OH MAN. HOLEEE CRAP. I do realise that he had put the album up on his youtube channel, but there’s nothing that can really beat sitting down and giving it a good listen in one go. I’m, admittedly, pretty crap at this whole album review writing lark but HOLEEEEE CRAP. Comparing Mise à Jour to A La Poursuite du Bonheur is like comparing cheese to pineapple. You just can’t do it. ALPDB is beautifully crafted. He’s gotten rid of the autotune and the “Justin Timberlake” tag that seemed to have followed him around the press with MàJ and he’s allowed himself to evolve into a real artist. It’s as if he’s grown up overnight. He’s got this amazing voice that sometimes gets buried under studio trickery and I cannot be happier that he’s ignored a lot of that on this record. It seems, to me at least, that that he had gone from “I’m trying really hard” to “organic and natural recording process.” I think that can be reflected on how he’s approached how he’s touring on this record, as well because there seems to be more Pokora and his band than Pokora and his dancers, which is always a good sign, in my opinion.
I’m fully convinced that if I hadn’t have gone to Paris I would never have picked this up because at 10€ versus $45 USD….it’s a no brainer. Money aside, though, I don’t think that I would have thought to pick this up if I hadn’t have gone at this point in my life and it would have been relegated to the “oh I like this song but it gets pushed back into the back of my mind and it will get deleted off iTunes in three months” pile. I always try to pick up something like this in each of the countries that I visit because it works better as a souvenir, for me, than any little trinket or whatever that I could have picked up elsewhere. From here on out, this record will always and forever be anchored in my mind as the disc that was the soundtrack to my experience in Paris.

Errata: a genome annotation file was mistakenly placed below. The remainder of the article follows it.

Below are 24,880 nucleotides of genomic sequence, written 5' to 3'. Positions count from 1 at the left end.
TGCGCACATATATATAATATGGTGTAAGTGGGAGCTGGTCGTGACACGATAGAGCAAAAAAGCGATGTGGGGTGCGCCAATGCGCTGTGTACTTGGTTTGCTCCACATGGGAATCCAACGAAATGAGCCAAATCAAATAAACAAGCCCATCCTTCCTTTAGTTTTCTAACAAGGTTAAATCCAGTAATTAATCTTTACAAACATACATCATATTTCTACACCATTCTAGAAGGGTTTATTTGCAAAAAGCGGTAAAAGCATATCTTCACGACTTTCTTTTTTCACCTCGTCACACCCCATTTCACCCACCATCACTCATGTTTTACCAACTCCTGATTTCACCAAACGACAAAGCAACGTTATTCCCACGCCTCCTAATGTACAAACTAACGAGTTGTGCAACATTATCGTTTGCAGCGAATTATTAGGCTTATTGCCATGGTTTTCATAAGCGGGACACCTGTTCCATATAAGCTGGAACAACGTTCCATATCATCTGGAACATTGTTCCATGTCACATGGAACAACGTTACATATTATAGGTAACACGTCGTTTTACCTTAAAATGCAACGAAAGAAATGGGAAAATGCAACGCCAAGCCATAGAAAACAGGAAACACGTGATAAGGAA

Below is one of my favourite songs off the new record, Si Tu Pars. (it sounds just as good live as it does recorded. The kid’s got chops.) Once I got it, I GOT it and it was a punch in the throat. I hope that you guys like it as much as I do
[all links go to youtube videos!]
I was reflecting on my last entry when it made me remember something; kindly indulge me in a bit of story telling. When I arrived in Madrid from Barcelona, it was after a very long train ride, the details of which I will explain in a separate entry, so I was unde rstandably a bit rattled. Through the kindness of strangers I made it to the hostel, checked in, and then went down to reception to see what there was in the area. Once again, the hostelling experience reared its head…common courtesy, at least in the hostels that I have stayed in, is that if you see a fellow traveller at the desk, you say hello to them in either the local language or in English and then carry on with your business. Usually, the conversation will be, “oh hello! Where are you from?”. This, fortunately, is what happened. Our exchange went a little bit like this:
Me: “Hello. Where are you from?”
Guy: “I’m from Dortmund. Where are you from?”
Me: “I live in the US. Dortmund? “
[thinks to myself…admittedly, if I would have had a word bubble over my head, it would have had !!! in it.]